Take a Vacation from Allergies

Take a Vacation from Allergies

Need a break from allergy season? Why not take a vacation? Head for lower-pollen destinations during the worst parts of the season for relaxation…and relief. Plan your getaway.

Consult a map

Thinking of heading south to thaw out after a harsh northern winter? Be careful — you may be traveling right into an allergy attack! In the Southern United States, Mexico and the Caribbean, tree pollen is typically worse from January to June, grass pollen from April to September, and ragweed from July to November. Heading north? Tree pollen’s worse from March to June, grass pollen from May to August and ragweed from August to October. Learn more about how the allergy seasons vary by region.

Imagine fun without sun

Pollen counts can fluctuate dramatically from day to day even in the same location because of changing weather. While a wet and chilly climate may not sound like vacation fun, pollen counts can be consistently low there. For example, Seattle is often overcast, but virtually free of ragweed pollen year-round — and there is so much to do!

Watch the wind

Windy weather can pull in pollen from hundreds of miles away, so try to travel where there isn’t much of a breeze. The exception to this rule is an ocean setting, where the breezes coming in from offshore are pollen-free.

Time your outings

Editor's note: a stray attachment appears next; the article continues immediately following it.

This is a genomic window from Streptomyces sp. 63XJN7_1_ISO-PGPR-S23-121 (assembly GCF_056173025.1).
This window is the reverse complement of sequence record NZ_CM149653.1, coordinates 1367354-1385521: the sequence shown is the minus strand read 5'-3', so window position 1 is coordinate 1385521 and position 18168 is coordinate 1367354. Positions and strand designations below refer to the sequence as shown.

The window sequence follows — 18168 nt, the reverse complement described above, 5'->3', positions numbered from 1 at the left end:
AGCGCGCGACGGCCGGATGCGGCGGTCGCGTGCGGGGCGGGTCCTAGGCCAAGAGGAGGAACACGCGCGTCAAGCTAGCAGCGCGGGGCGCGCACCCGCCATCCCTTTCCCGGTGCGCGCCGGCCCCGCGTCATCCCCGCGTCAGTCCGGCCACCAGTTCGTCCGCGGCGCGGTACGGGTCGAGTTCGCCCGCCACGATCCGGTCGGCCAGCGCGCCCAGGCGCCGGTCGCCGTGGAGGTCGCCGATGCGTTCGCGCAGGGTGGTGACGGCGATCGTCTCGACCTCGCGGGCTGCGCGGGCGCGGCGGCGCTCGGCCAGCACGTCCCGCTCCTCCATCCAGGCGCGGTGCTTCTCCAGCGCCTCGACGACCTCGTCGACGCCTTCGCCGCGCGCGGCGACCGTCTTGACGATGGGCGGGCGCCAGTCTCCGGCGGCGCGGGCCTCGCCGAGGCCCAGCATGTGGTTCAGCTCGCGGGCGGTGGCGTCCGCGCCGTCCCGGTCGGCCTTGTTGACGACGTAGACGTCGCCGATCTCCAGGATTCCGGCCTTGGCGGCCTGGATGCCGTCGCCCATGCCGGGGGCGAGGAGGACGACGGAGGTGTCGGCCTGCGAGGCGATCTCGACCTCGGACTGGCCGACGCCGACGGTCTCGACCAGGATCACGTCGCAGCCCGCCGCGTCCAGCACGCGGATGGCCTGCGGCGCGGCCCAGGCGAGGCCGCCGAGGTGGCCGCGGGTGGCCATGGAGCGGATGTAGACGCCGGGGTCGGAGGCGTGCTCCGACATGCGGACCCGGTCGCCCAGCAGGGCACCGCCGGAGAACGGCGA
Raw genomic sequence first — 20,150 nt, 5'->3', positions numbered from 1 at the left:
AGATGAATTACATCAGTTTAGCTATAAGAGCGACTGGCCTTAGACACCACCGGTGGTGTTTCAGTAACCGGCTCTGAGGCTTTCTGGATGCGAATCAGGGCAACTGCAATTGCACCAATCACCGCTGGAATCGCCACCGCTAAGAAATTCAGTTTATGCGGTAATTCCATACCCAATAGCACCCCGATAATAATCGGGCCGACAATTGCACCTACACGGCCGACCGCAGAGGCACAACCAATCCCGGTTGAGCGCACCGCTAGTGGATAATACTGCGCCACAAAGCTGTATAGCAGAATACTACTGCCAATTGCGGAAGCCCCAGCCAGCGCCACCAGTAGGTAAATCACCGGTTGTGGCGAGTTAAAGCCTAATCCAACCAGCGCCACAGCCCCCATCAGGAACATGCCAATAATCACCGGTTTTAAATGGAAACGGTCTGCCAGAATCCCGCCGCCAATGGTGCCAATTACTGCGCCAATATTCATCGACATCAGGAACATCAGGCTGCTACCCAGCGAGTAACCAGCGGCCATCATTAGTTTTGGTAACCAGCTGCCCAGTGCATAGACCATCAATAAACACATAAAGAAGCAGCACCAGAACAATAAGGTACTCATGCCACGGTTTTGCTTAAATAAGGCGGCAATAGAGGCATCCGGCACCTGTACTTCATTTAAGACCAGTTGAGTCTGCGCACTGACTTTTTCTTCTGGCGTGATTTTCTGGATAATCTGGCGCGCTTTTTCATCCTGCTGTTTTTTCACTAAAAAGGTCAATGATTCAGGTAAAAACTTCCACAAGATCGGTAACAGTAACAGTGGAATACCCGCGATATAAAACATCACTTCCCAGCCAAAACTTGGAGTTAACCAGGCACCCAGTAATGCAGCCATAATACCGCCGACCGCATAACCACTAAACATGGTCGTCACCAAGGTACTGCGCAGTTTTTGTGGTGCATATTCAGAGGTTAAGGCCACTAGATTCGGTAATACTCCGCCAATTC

Pollen counts ebb and flow throughout the day. Generally, levels are at their highest in the morning and lowest in the evening. Sleeping in a little later might mean fewer sneezes once you’re out and about.

Three of the most popular vacation destinations are also great allergy getaways:

The beach

Ocean breezes have low levels of pollen and the high humidity further decreases the amount of pollen in the air.

The mountains

Mountain locations also have fewer allergens in the air, partly because freezing outdoor temperatures are too cold for molds to grow and for plants to make pollen. And there’s a bonus for people who also suffer from indoor allergies — dust mites can’t live at elevations higher than 2,500 feet. Just make sure you don’t visit the mountains when the local trees are pollinating.


Spending much of the time far from land and the airborne allergens can be a welcome relief for many seasonal allergy sufferers. Be sure to take into account the local pollen levels of the ports you’re scheduled to stop at along the way.

Allergy friendly hotels

Some hotels now offer “allergy-proof” rooms. However, there’s no regulated standard when it comes to this category, so when you book your accommodations, ask how the hotel defines “allergy-proof.” Even if these special rooms aren’t available where you’re headed, you can still limit the number of allergens you’ll be exposed to during your stay:

  • Ask if the hotel accepts pets, even you’re not allergic to the animals themselves, pollen and other seasonal allergens can hitch a ride into your hotel room on the hair and fur on dogs and cats. If you can’t find a pet-free hotel, request a pet-free room.
  • Book a non-smoking room.
  • Ask for a room on a different floor from the indoor pool, to reduce your exposure to mold.
  • Consider bringing your own allergy-proof pillow and mattress covers.
  • Keep the windows closed; use the air conditioner if necessary.
  • If you have a choice, get a room with wood, tile or vinyl floors rather than carpeting or rugs.
  • Don’t be afraid to request a room change if the hotel room fails to meet your expectations, such as a non-smoking room that smells of cigarette smoke.
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